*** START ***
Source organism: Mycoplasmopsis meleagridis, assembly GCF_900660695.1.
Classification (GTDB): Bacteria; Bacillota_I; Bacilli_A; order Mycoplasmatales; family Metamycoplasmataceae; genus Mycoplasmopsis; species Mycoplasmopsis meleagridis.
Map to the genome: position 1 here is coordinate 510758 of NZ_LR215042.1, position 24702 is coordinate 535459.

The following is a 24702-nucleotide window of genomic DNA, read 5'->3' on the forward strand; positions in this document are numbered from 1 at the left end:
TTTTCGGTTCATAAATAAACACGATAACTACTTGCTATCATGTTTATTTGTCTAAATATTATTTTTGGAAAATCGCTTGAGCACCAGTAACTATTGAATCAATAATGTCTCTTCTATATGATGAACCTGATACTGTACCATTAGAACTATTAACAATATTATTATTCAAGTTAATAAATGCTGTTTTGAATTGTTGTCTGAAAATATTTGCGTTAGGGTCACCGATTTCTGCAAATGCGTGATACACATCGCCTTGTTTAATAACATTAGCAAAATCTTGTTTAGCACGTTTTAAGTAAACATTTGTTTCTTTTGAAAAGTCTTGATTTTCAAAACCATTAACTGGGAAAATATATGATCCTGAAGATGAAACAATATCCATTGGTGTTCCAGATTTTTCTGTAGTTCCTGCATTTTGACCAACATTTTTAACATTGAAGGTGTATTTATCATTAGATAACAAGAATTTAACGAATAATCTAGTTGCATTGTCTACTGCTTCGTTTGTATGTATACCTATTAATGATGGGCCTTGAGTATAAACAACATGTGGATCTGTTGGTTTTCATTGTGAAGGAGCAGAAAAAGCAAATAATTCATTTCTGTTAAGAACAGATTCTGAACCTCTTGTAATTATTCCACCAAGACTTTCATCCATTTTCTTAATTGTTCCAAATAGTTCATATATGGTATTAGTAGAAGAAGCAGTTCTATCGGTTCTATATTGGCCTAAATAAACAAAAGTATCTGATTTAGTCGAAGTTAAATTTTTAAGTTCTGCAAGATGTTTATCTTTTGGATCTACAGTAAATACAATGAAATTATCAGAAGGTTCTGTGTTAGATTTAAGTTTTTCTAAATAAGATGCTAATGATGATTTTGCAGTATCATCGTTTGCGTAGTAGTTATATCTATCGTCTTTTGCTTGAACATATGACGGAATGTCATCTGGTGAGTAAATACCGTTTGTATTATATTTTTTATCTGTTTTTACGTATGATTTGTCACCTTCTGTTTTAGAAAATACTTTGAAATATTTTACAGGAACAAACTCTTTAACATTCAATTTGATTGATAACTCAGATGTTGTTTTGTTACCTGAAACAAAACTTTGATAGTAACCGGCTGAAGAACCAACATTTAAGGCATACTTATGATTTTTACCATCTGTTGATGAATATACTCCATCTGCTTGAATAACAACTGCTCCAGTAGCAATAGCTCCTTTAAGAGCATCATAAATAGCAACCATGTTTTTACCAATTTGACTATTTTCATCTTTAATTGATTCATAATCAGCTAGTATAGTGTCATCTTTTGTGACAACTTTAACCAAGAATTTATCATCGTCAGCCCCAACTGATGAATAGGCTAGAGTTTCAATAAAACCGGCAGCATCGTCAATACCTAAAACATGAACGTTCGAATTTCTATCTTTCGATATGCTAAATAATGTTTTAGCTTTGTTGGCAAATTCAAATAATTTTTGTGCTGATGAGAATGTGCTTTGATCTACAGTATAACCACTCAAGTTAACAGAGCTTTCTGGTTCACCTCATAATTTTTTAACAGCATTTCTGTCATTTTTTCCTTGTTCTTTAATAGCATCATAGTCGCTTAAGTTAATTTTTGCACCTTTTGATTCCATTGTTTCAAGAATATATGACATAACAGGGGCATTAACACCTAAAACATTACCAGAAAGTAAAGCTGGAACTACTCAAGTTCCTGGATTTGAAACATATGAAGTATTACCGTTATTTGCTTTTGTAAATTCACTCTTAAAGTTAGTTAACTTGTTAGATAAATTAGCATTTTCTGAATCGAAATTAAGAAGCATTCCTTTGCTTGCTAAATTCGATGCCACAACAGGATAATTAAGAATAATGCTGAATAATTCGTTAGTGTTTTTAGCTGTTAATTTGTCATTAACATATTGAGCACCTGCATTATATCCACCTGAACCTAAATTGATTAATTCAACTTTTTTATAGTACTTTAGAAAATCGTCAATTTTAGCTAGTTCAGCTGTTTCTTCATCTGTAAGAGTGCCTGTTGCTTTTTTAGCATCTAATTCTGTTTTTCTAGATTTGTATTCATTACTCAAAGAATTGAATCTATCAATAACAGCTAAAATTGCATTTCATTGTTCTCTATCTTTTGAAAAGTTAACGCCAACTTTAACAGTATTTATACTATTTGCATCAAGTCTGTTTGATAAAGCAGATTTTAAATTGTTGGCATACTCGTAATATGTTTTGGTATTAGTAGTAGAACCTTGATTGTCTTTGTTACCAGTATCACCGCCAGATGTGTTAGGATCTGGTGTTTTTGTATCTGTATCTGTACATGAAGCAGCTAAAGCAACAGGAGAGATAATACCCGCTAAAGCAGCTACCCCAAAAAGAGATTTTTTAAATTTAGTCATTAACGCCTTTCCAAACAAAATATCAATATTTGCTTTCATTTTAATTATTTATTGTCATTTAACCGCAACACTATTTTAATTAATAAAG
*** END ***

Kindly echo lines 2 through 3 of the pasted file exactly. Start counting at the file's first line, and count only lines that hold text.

Classification (GTDB): Bacteria; Bacillota_I; Bacilli_A; order Mycoplasmatales; family Metamycoplasmataceae; genus Mycoplasmopsis; species Mycoplasmopsis meleagridis.
Map to the genome: position 1 here is coordinate 510758 of NZ_LR215042.1, position 24702 is coordinate 535459.